Keith W Springer’s Top 3 Tips for Getting Started in Professional Photography



Getting Started in Professional Photography

In any career, you don’t become an expert overnight. It takes patience, practice, and putting in the time to become exceptional in your chosen field; and this includes photography. If there’s one thing that you need to continuously do to become a great photographer it is this; practice, practice, and practice! Even when I was already getting paid for my photography services and being recognized for my work, I knew I still had a lot to learn. That’s why I kept on trying new techniques to improve my skills—all while acquiring new ones.

1. Practice and learn. To reiterate, practicing can greatly improve your skills so go out and shoot as frequently as possible. Do it on your lunch break, in the morning before leaving for work, or on weekends when you’ve got more time. It doesn’t matter when you do it, just do it!

2. Keep a journal. Every time you go out to shoot, I would suggest that you jot down notes particular to that day’s shoot. Keeping a photography diary can help you remember specific details that helped you capture that perfect shot, or remember certain components or elements that affected the quality of your shots.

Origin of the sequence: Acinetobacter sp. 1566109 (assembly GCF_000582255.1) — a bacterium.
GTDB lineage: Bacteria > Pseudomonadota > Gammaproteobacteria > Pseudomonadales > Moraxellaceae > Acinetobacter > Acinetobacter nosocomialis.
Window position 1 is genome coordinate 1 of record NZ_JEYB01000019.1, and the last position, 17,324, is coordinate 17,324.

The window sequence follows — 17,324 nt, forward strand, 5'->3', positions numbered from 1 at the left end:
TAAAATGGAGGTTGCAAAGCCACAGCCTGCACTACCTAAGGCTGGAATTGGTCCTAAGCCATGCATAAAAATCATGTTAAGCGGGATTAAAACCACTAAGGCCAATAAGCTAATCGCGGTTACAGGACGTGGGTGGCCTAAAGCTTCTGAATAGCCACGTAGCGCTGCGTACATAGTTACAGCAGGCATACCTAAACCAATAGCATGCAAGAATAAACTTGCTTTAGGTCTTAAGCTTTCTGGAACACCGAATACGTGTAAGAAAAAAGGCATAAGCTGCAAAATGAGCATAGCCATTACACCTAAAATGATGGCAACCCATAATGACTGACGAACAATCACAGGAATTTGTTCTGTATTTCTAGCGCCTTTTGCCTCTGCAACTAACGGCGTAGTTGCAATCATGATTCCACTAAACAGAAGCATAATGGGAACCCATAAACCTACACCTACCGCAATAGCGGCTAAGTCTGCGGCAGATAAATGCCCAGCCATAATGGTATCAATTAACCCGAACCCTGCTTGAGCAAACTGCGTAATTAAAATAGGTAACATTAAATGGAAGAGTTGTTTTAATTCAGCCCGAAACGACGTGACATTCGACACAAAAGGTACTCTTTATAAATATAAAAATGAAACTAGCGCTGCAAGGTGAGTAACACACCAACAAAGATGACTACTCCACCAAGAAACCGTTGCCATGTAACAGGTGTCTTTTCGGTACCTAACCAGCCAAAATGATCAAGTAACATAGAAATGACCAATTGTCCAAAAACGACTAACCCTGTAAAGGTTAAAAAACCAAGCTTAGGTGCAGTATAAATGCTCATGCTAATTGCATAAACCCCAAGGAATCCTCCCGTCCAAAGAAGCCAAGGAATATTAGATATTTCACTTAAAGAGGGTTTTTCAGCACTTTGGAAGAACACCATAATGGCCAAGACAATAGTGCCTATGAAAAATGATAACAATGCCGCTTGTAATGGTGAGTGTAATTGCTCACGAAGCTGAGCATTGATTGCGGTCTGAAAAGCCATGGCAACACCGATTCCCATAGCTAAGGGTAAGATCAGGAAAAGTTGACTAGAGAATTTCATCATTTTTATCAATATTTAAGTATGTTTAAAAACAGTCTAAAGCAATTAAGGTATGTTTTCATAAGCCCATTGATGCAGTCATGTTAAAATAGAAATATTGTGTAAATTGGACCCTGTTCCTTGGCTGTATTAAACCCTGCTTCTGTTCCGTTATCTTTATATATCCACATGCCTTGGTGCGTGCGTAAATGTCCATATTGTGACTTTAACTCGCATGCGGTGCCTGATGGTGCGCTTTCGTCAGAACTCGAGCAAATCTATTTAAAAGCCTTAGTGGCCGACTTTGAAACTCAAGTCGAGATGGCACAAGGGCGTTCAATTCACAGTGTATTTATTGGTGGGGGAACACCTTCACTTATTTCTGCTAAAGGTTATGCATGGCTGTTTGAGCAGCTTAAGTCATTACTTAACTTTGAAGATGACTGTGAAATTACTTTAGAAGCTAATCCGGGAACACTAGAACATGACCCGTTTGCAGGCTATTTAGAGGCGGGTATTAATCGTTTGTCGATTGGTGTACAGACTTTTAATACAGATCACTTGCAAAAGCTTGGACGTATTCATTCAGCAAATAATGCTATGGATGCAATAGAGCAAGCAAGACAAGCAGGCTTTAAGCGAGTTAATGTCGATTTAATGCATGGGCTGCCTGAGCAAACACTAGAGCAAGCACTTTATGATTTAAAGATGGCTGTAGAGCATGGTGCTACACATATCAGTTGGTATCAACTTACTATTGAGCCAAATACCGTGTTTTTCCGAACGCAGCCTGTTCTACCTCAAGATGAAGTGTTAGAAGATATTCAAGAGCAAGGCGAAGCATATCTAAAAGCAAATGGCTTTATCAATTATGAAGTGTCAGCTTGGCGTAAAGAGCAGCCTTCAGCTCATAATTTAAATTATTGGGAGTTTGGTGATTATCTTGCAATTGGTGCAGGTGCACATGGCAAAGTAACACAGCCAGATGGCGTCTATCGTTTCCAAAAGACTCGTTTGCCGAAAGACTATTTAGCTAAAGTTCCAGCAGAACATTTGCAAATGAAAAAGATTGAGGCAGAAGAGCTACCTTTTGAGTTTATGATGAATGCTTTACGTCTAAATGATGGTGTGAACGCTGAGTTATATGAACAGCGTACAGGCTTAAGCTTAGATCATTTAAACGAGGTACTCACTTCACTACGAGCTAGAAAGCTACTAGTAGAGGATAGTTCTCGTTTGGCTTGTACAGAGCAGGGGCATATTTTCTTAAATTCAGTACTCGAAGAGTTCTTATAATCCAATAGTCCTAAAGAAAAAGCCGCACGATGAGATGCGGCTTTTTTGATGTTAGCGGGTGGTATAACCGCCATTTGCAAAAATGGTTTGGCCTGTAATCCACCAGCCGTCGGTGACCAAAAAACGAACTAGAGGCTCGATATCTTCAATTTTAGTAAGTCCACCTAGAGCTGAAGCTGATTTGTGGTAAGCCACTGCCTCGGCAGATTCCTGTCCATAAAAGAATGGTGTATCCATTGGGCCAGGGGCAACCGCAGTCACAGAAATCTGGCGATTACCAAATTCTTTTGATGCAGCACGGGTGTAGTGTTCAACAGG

3. Learn from others. Read books, blogs, magazines and other materials on photography. If you can get in touch with the photographer mentioned in the articles you’ve read, ask questions. If you have a colleague or buddy who’s into photography as well, discuss techniques and tips. I regularly receive questions on photography from readers through my blog and I am always happy to share what I know. Someday, when you have enough experience, it’s going to be your turn to be asked about tips and techniques, so be generous about these as well.

On that note, do you have tips or techniques you wish to share with other readers of this blog? Please let me know. Let’s all help one another achieve our goals of becoming experts in our field!



Photography News 1/19

Harvard Offering Free Digital Photography Class – Click Here

While the opinion here is the best way to improve your photography is to get as much hands on experience as possible. When Harvard offers a free digital class so you can learn the basics, it seems like a difficult importunity for beginners especially to pass up. The class will take 12-15 hours and you know it will be good information as it will be put on by Harvard…yes that Harvard. Check out the link for more information.